President Biden Proposes $1.6B to Fight Pandemic-Related Fraud

White House

The Biden administration wants congressional approval for a $1.6 billion plan tackling COVID-related fraud.

The proposal, announced Thursday (March 2), would prosecute people who committed fraud related to the government’s pandemic relief funds, while also creating protections for victims of identity theft.

A White House fact sheet argues while the economic stimulus legislation in 2020 and 2021 “were essential to mitigating the health and economic impact of this unprecedented pandemic,” there needs to be a bipartisan effort to punish “those who engaged in major and systemic fraud against the American people during a time of national emergency.”

The administration is requesting $600 million to help investigate large-scale fraud by “criminal syndicates.” With this funding, the White House aims to expand the COVID-19 fraud strike force teams, which the administration says have already recovered hundreds of millions in stolen pandemic relief funds.

The White House says it is also seeking $600 million for fraud and identity theft protection, and $400 million to assist identity theft victims.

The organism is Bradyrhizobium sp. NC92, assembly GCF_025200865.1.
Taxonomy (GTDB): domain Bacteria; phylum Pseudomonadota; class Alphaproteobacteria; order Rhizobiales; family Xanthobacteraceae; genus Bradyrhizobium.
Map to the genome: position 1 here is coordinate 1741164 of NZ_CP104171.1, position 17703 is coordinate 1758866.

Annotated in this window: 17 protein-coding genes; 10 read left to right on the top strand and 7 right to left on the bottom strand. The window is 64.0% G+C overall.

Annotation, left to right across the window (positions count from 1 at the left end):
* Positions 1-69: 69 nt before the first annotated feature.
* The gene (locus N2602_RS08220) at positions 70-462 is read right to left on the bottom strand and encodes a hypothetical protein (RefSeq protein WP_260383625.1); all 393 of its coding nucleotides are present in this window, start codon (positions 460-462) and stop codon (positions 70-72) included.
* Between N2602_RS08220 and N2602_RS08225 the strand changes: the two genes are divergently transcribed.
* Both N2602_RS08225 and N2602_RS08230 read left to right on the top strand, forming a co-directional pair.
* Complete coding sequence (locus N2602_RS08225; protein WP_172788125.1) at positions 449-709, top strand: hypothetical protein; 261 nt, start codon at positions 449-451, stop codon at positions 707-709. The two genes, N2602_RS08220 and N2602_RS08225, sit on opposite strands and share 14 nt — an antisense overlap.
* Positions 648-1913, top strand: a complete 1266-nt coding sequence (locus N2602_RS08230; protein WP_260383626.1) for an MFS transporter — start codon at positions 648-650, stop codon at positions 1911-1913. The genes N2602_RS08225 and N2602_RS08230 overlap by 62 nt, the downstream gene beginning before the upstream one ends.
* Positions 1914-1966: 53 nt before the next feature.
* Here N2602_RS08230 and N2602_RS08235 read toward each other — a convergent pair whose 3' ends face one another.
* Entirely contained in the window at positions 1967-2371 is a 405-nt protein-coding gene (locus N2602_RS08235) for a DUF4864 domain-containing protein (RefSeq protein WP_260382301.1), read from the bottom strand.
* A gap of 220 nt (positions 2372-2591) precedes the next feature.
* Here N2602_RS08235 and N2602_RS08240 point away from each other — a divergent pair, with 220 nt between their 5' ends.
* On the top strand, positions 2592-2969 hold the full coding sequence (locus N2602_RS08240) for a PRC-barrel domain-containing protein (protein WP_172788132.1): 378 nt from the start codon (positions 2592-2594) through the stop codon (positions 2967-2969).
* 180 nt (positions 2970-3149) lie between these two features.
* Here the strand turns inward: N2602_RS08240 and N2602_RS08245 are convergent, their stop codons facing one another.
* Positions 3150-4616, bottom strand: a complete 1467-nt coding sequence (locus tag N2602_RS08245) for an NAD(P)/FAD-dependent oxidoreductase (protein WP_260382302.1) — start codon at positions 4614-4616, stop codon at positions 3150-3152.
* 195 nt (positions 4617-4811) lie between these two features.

The news follows a report late last year from Congress that found tens of billions of dollars in losses related to fraud in the Paycheck Protection Program (PPP).

Launched after the pandemic, PPP offered businesses with under 500 employees low-interest loans of up to $10 million. As noted here last year, many of these loans were forgivable, but a large number of businesses receiving them turned out to be ineligible, if not fraudulent.

“The FinTechs facilitating these loan transactions did not have in place the proper controls to mitigate the impact of these bad actors; or were perhaps blinded by the fees they were reaping, which in certain cases exceeded $1 billion,” PYMNTS wrote.

The congressional report notes that the FinTechs say the Trump administration is to blame, arguing the program was poorly managed and allowed fraud to persist.

The White House is tackling pandemic-related fraud at a moment when fraud as a whole is getting more costly, according to recent findings from the Federal Trade Commission (FTC).

As PYMNTS reported Wednesday (March 1), an FTC report shows that consumers lost $8.8 billion last year to fraud schemes, a 30% increase from last year.

Imposter scams managed to take in $2.6 billion in 2022, though it’s a bit more measured than what has been seen with investment scams. The latest estimation is about $200 million higher than the $2.4 billion the FTC calculated for imposter scams in 2021.